The detective assigned to ‘investigating’ my case refused to follow-up with key witnesses. There were witnesses willing to speak to the police who could have immediately discredited the perpetrators version of events. I attempted to provide evidence and the detective deemed it to be irrelevant.

This re-affirms my position that victim/witnesses need legal counsel with standing at trial.

Admittedly, I have been ‘lucky’ within the courtroom in some ways. The Crown attorney, Ms. Jennifer Lofft assigned to prosecuting the case has an excellent analysis and understanding of sexual assault, which is more than we can say about most Crown attorneys in this country. As a victim/witness Ms. Lofft is the ideal Crown attorney. The judge assigned, Justice Marvin Zuker, listened to the case attentively and has been nothing but respectful and kind to me as a victim/witness.

Both the Judge and Crown did their jobs well. But, this should not be out of the ordinary in sexual assault cases. Ms. Lofft and Justice Zuker both excelled at their respective jobs and did what they could to ease the trial process for me. However, I will not congratulate the legal system, or the various courtroom actors for doing what they are supposed to do. Furthermore, I am not going to pretend that this process did not infringe on my rights on numerous occasions or create substantial and unnecessary hardships for me.

I am extremely concerned about the tactics employed by the accused lawyer Ms. Lisa Bristow. If such behaviour remains unchecked by the courts or the law societies it is assumed to be condoned that lawyers can pick and choose when to abide by the law.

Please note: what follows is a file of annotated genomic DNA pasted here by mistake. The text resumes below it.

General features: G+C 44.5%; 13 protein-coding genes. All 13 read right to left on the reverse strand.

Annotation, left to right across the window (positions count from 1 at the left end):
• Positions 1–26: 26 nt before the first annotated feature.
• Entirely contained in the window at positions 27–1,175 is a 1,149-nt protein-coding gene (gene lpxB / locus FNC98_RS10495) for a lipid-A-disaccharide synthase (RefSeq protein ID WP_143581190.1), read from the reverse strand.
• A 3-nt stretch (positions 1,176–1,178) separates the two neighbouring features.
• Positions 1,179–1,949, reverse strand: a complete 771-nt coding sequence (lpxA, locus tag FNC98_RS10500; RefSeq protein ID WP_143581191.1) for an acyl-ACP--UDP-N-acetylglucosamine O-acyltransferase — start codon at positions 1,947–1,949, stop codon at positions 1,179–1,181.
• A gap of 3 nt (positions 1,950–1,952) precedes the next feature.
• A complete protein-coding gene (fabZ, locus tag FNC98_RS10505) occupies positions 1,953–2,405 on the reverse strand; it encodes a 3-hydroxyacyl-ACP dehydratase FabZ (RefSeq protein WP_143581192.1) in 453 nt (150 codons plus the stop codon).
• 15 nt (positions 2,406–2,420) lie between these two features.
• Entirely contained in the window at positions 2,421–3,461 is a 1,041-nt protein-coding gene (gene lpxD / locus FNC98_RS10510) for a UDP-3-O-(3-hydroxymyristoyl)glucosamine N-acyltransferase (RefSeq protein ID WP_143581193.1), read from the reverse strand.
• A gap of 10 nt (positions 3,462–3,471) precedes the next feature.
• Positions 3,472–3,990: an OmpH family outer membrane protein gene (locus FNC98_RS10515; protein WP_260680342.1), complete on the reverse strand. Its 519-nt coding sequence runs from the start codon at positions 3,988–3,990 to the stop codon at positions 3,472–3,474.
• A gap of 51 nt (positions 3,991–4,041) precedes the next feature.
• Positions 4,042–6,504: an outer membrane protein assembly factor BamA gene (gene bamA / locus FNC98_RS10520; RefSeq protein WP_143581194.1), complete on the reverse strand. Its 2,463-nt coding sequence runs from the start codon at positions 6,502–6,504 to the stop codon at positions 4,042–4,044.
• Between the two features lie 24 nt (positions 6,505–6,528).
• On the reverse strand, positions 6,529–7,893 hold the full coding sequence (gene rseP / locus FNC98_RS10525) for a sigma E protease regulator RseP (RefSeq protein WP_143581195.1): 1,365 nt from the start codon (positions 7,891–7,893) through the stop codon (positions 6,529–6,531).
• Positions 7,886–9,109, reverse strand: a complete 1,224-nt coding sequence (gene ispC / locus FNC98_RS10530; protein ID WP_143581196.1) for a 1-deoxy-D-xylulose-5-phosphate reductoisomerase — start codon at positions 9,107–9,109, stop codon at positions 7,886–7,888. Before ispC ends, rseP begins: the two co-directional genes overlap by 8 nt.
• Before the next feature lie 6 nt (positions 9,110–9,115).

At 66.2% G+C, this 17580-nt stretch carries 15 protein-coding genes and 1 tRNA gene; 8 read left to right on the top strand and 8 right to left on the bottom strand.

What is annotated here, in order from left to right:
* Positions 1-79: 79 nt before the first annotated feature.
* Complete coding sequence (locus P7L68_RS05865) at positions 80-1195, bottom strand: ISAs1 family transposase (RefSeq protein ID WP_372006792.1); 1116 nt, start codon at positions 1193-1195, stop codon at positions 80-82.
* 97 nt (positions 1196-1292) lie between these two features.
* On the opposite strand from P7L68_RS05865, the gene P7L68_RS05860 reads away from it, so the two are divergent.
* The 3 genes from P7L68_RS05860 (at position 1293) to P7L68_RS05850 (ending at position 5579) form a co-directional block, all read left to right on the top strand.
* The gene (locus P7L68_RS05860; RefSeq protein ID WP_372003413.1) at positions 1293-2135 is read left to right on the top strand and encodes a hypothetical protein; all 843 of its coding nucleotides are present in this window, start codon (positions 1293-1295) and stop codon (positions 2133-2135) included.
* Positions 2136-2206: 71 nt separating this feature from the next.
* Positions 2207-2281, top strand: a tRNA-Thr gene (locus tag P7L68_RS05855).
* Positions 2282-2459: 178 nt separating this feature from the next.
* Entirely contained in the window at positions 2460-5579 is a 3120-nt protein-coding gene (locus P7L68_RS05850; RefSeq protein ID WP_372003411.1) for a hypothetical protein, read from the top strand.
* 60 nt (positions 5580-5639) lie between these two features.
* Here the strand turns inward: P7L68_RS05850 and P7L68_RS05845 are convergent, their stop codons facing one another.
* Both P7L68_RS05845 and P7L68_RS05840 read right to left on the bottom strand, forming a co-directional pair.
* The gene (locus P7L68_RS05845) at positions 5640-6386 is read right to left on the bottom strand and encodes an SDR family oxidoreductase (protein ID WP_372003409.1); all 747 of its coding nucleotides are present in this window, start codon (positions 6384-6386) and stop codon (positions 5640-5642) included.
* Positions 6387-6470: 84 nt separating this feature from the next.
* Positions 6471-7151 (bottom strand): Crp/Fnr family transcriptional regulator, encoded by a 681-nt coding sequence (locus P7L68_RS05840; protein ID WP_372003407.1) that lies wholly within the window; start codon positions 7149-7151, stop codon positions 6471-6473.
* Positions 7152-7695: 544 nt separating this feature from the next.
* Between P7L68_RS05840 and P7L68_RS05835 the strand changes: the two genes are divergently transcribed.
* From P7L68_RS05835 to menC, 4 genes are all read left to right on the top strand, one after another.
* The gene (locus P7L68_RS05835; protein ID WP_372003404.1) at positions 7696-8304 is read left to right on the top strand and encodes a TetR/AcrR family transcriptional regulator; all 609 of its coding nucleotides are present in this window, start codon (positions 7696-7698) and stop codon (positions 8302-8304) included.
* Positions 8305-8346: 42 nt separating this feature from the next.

Ms. Lisa Bristow, defense lawyer for the accused:

• Unfairly criticized me and questioned my motives to attend the third-party records application that could dramatically impact my rights to privacy, equality and security of the person under the Charter.
• Made numerous juvenile accusations such as sticking my tongue out and winking at the accused.
• Directly asked me about my sexual history despite the court prohibiting this line of questioning. In fact, I had to directly ask the Judge if I even had to answer some of her graphic and nearly pornographic lines of questioning (I didn’t)
• Challenged me on numerous occasions for not verbalizing non-consent. This line of question presumes the notion that women who do not explicitly say ‘no’ are saying ‘yes’ to sexual activity. This demonstrates a substantial lack of understanding of sexual assault law in Canada.
• Asked me about discussions with my therapist despite the court ruling that this evidence is inadmissible.
• Read out my private phone number in open court.
• Referred to having sex with me as having sex with a dead fish (despite gasps from the gallery, there was no objection to this suggestion)
• Continued cross-examination over a period of four days over three months for what I assume to be an attempt to rack up as many billable hours as possible. The perpetrator spent two hours under cross-examination.

I am fully aware of the accused right to full answer and defence; however, it is my opinion that this can be achieved without berating the victim/witness and violating my right to privacy and security of the person.

Justice within a sexual assault case regardless of the verdict will always remain an illusion.

I did not want an 18-month endeavour when I reported. I quite literally only wanted to return to my campus without having to be confronted by this person. I never wanted to be in the media or become the public face of sexual assault on campus.

I felt I had no other option to return to university where I work and study.

My experience of ‘justice seeking’ has been de-humanizing and demonstrated that my rights and experiences of violence are irrelevant to every social institution involved including the university, the criminal justice system and the health care system.